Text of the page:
Sex: Nature’s Masterpiece

Words by
Adam Batchelor
Illustration by
Adam Batchelor
| August 15, 2014

As Erasmus Darwin once wrote ‘ Sexual reproduction is the chef d’oeuvre, the masterpiece of nature’. Using Darwin’s 1789 beautiful & bizarre ode to botany, ‘The Botanic Garden’, this small collection of drawings operates as a brief visual exploration of sexual reproduction in plants. By combining traditional botanical illustrations with a weird touch and a bit of minimalism, these drawings aim to approach the subject in a more contemporary manner, one that highlights our fascination with plants and their significance, but also provides playful imagery of colour, innuendo and imagination.

Sack-shaped Catasetum Orchid (Catasetum saccatum)

The male of this species of Orchid actually violently ejects it’s viscid pollen sacs with explosive force when touched.

Catasetum saccatum, ' Sack-shaped Catasetum Orchid' 2014, coloured pencil on paper, 40 x 30cm
Catasetum saccatum, ' Sack-shaped Catasetum Orchid' 2014, coloured pencil on paper, 40 x 30cm

Flamingo Lily (Anthurium andraeanum) x  House Fly (Musca domestica)

Notable for it’s very phallic shape and sometimes referred to as the ‘Boy Flower’ the Anthurium is actually one of the plants listed in a NASA Clean Air Study as being effective in removing formaldehyde, xylene, toluene and ammonia from the air.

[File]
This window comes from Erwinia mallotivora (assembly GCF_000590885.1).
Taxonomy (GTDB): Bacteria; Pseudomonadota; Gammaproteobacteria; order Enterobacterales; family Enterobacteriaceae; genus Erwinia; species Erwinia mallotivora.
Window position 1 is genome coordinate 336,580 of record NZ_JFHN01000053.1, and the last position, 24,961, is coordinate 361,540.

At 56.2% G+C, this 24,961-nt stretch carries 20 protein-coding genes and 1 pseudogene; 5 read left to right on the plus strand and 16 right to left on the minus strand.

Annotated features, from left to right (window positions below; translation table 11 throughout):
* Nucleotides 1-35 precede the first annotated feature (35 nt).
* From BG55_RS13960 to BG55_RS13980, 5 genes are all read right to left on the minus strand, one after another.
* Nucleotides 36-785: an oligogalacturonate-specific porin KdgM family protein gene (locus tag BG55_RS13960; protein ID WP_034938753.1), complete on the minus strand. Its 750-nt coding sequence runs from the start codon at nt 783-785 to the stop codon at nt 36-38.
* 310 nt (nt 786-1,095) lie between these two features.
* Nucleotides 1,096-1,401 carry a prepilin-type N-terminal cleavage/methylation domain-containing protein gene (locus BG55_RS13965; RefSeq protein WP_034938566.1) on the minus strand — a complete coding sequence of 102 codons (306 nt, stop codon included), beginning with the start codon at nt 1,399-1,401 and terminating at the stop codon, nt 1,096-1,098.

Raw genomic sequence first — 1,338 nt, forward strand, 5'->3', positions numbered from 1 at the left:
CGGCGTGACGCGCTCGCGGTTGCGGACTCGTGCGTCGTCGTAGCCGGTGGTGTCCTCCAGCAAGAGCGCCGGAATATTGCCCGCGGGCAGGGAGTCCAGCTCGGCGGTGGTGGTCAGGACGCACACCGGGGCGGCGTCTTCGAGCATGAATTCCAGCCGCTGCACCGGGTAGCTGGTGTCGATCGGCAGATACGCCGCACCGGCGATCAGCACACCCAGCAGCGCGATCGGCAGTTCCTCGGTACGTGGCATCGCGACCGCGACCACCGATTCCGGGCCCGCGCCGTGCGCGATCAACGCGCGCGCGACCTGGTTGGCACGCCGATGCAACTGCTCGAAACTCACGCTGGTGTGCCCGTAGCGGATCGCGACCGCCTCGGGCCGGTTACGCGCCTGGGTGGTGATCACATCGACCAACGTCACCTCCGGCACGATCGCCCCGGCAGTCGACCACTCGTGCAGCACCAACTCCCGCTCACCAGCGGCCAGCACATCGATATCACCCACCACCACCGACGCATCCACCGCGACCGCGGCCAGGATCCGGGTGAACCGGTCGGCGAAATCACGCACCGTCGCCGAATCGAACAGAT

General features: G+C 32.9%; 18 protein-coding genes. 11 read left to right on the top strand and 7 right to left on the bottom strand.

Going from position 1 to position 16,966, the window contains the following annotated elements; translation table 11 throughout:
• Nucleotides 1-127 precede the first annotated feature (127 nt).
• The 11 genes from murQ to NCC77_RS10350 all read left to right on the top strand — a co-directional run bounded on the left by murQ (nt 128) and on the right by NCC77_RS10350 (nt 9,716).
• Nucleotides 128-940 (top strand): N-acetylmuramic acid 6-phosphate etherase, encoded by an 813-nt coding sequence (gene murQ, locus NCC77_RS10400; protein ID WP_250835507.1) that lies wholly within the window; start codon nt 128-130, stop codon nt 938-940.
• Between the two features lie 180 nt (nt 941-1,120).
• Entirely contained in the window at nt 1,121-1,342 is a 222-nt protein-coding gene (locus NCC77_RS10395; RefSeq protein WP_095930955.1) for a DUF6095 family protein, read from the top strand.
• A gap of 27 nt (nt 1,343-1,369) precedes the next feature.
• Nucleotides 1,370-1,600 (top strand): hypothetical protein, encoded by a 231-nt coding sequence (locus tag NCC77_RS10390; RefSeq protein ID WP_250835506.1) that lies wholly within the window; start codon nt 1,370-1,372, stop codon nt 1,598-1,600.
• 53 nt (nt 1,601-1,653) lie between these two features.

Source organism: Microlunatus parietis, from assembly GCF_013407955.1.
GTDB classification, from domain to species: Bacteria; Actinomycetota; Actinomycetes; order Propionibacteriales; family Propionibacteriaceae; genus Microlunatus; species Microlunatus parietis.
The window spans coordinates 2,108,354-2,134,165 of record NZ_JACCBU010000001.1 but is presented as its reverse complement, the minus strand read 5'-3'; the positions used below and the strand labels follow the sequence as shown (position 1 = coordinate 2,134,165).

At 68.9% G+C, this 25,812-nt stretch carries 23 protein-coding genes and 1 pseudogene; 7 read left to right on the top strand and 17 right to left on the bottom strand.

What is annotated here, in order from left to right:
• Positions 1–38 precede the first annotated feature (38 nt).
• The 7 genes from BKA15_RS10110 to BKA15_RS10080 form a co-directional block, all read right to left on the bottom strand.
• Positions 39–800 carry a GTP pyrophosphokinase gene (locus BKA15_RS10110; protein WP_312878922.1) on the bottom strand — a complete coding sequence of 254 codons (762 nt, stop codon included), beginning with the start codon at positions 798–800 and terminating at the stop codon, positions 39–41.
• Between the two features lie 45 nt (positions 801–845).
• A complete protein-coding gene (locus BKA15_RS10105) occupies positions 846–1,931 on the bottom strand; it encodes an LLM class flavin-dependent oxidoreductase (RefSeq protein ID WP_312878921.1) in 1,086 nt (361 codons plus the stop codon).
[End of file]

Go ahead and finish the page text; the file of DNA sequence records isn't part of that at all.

Anthurium andraeanum, ' Flamingo Lily' x Musca Domestica 'House Fly', 2014,  coloured pencil on paper, 40 x 30cm
Anthurium andraeanum, ' Flamingo Lily' x Musca Domestica 'House Fly', 2014, coloured pencil on paper, 40 x 30cm

Raffles Pitcher-Plant (Nepenthes rafflesiana) x Icelandic Poppy (Papaver nudicaule)

A somewhat crude and unusual encounter between two geographically and behaviourally different plants, one native to sub-polar regions of the North, whilst beautiful and lightly fragrant, all parts of this plant are considered poisonous. The other, a slightly carnivorous, exotic and threatened plant from South East Asia, feeds on the gooey soluble nutrients of fallen insects actually has many properties beneficial to humans, the roots can treat stomach aches and dysentery and the stem may be used to treat coughs and fevers.

Nepenthes rafflesiana, ' Raffle's Pitcher-Plant' x Papaver nudicaule 'Iceland Poppy', 2014,  coloured pencil on paper, 40 x 30cm
Nepenthes rafflesiana, ' Raffle's Pitcher-Plant' x Papaver nudicaule 'Iceland Poppy', 2014, coloured pencil on paper, 40 x 30cm

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